So, God doesn’t want to save all.

They maintain that God makes the first move in the salvation process. Paul wrote that ‘the natural man does not receive the things of the Spirit of God, for they are foolishness to him; nor can he know them because they are spiritually discerned.’ (1Cor 2:14). Paul put it another way in Rom 8:6-7: ‘To be carnally minded is death, but to be spiritually minded is life and peace, for the carnal mind is hostile toward God, for it is not subject to the law of God, nor indeed can it be’. I think Paul is saying we were all born ‘natural’ (or carnal, fleshly, selfish, fallen) and we cannot turn to God on our own. We have no desire to; we are simply not capable. God must make the first move and chooses to initiate the salvation process by a regeneration, and He does this for the few He has elected to salvation who will then be able to respond to Him.

Arminians, the free will people like Adventists, have their passages that talk about the man’s choices, about man’s ability to exercise his will. They like Joshua 24:15, ‘Choose today whom you will serve… Yet for me and my house we will serve the Lord’, and the choices Moses gave the Israelites in Deut 30, ‘I have set before you life and death, blessings and curses’, and Jesus’ lament about how He wanted the people of Jerusalem to be gathered to Him as a hen gathers her chicks under her wings, but they would not. The problem is they misapply these passages to the initiation of the salvation process. But these verses all refer to people who were already believers in God. All they are really saying is that God gives us choices in this age to move forward from our initial state of salvation or fall back or even away.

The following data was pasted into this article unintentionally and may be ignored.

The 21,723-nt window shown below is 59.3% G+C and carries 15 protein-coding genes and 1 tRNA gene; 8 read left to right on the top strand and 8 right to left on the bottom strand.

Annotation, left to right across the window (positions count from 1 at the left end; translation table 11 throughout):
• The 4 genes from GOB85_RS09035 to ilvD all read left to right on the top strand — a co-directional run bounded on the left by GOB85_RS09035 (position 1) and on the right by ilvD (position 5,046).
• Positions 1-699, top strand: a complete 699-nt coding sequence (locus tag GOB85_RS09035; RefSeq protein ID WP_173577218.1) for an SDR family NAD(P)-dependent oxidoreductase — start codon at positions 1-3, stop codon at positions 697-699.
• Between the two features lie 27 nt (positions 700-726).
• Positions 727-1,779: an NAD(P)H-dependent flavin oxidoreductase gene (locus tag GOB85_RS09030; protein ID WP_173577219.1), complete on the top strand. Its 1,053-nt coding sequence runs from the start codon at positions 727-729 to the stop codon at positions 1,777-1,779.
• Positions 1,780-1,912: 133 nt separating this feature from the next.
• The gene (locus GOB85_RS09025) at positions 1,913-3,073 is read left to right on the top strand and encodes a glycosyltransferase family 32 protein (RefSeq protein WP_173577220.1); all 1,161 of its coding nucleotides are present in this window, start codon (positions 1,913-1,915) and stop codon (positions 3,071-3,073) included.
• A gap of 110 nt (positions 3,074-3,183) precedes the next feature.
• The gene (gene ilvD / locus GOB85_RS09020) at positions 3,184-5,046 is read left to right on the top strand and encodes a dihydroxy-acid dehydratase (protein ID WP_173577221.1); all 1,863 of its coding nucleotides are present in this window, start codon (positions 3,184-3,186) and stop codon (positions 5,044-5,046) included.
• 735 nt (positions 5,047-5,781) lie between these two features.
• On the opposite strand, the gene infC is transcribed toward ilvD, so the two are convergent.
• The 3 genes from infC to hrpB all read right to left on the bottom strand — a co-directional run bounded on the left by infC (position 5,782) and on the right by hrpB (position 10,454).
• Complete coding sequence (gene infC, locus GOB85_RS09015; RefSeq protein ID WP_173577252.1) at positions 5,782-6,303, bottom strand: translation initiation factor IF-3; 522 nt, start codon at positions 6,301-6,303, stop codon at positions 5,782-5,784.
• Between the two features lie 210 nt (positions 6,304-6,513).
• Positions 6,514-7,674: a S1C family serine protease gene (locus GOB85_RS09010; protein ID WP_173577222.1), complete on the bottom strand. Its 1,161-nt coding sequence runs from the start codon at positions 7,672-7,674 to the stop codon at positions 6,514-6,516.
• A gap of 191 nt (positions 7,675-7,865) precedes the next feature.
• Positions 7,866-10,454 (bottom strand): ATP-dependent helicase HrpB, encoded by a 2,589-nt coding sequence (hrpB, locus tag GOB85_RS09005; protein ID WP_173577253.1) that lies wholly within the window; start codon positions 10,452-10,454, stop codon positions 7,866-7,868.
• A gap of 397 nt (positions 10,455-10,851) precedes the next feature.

Arminians must downplay or ignore God’s role in the affairs of nations and people, how He leads or repeatedly influences our decisions (which is stated for many individuals and many times in the Bible) because that would undermine their idea that He will not interfere with man’s free will.

They must disregard or reinterpret the statements about God’s desire to save everyone because they don’t see that happening. They see that most people on earth (have) live(d) and die(d) without a saving relationship with Christ.
I believe their answer is that God leaves salvation totally up to human choice and since most don’t choose Christ (in this age and life), most will never be saved.
So, God can’t save all.

Each group must disregard or reinterpret the statements about God’s desire to save everyone because they don’t see that happening.